Page 1 of 2 12 LastLast
Results 1 to 13 of 22

Hybrid View

  1. #1

    Unhappy

    I got two quotes for replacing my 4 ton outside unit that has a 40 Amp service wih a 5 ton unit. One quote for the Trane XL19i said to connect to existing electrical. Second was for a Carrier Infinity 18 model 38TDB but stated that a 50 amp service is needed. Who's right?

  2. #2
    Join Date
    Nov 2000
    Location
    Coastal Georgia
    Posts
    34,902
    They both may be.

  3. #3
    Join Date
    Dec 2004
    Location
    Derby City
    Posts
    3,964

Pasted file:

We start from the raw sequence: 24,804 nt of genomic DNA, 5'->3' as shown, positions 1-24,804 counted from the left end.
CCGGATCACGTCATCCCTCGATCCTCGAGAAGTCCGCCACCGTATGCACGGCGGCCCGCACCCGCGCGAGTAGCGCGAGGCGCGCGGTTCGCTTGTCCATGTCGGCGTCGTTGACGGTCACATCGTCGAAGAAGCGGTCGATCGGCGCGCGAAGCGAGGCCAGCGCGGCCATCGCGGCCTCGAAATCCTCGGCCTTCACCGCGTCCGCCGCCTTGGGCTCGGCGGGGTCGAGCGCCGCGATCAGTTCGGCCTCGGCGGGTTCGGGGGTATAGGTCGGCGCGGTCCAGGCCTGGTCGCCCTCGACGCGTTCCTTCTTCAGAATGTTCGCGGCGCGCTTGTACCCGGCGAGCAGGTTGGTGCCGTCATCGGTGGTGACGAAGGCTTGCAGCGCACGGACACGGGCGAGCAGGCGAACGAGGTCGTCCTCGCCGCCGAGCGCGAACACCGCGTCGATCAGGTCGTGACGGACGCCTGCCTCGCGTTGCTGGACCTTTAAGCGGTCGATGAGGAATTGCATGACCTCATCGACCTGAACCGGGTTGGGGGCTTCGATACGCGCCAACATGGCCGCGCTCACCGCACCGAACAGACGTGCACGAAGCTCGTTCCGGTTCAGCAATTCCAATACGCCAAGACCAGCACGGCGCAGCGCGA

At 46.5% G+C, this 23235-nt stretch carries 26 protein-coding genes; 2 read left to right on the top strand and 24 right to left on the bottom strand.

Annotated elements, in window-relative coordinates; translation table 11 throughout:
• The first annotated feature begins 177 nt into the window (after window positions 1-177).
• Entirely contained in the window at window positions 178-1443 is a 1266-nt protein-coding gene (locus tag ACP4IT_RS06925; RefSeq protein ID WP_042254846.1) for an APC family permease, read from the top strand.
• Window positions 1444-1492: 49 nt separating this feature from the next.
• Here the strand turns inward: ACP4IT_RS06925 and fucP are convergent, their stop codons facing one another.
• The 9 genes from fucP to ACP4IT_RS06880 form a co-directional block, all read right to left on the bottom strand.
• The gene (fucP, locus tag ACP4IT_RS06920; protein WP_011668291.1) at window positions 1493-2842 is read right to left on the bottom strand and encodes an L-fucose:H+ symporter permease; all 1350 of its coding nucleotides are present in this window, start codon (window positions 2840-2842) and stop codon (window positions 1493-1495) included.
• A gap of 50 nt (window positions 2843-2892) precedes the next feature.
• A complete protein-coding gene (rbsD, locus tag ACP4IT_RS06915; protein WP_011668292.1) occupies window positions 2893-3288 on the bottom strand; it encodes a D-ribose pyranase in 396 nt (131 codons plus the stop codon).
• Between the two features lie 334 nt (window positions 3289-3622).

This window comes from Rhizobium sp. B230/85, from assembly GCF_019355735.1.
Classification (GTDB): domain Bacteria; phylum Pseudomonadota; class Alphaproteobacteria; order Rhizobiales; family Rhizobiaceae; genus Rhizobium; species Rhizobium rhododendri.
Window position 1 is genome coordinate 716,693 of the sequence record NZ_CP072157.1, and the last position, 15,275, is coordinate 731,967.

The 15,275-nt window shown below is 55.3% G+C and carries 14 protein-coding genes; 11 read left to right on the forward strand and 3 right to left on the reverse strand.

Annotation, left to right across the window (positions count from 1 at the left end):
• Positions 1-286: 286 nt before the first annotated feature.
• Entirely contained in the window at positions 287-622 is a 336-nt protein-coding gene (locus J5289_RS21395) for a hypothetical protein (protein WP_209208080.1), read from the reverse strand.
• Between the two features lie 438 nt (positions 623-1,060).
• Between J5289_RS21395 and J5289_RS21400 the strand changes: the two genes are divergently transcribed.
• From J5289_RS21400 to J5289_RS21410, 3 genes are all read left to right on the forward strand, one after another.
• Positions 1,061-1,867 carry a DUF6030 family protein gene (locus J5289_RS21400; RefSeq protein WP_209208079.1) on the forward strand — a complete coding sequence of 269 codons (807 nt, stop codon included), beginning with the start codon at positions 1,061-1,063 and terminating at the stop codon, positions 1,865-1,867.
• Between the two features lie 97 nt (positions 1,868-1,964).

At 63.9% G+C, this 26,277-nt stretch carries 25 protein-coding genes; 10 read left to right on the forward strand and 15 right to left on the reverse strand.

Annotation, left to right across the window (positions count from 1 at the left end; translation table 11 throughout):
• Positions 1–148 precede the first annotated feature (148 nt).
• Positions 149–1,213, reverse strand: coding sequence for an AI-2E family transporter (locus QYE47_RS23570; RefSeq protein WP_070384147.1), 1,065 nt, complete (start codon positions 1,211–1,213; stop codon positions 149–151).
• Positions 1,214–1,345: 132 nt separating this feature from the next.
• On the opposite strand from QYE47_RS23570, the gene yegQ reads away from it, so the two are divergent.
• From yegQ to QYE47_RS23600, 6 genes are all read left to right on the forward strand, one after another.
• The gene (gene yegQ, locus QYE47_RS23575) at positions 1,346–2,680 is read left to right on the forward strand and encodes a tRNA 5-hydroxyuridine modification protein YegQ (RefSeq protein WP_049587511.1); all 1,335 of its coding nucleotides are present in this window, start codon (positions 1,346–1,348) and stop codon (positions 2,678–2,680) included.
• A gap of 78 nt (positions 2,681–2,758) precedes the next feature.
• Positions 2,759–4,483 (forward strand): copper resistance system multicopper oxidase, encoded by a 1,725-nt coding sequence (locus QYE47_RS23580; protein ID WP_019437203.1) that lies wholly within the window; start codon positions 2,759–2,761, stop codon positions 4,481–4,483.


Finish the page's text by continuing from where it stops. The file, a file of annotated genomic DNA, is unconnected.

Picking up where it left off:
Have each contractor show you the manufacturers specification sheet on the particular unit (model and size) that they are installing and it will indicate the minimum circuit amps that are required for the unit. There should be no doubt. Make sure if a larger breaker is installed in your panel, that it doesn't create an overload for your panel. Also be aware that in some areas, A LICENSED ELECTRICAL CONTRACTOR is required to change that breaker. Sorry, but that is the code (law) in some areas and it's that way for your protection. Some HVAC contractors may also have a licensed electrician on staff, but make sure whoever does the work acquires all the necessry permitting and the work is inspected upon completion. If in doubt, make a clarification that you will hold 10% until local code enforcement performs their inspection and gives it their seal of approval.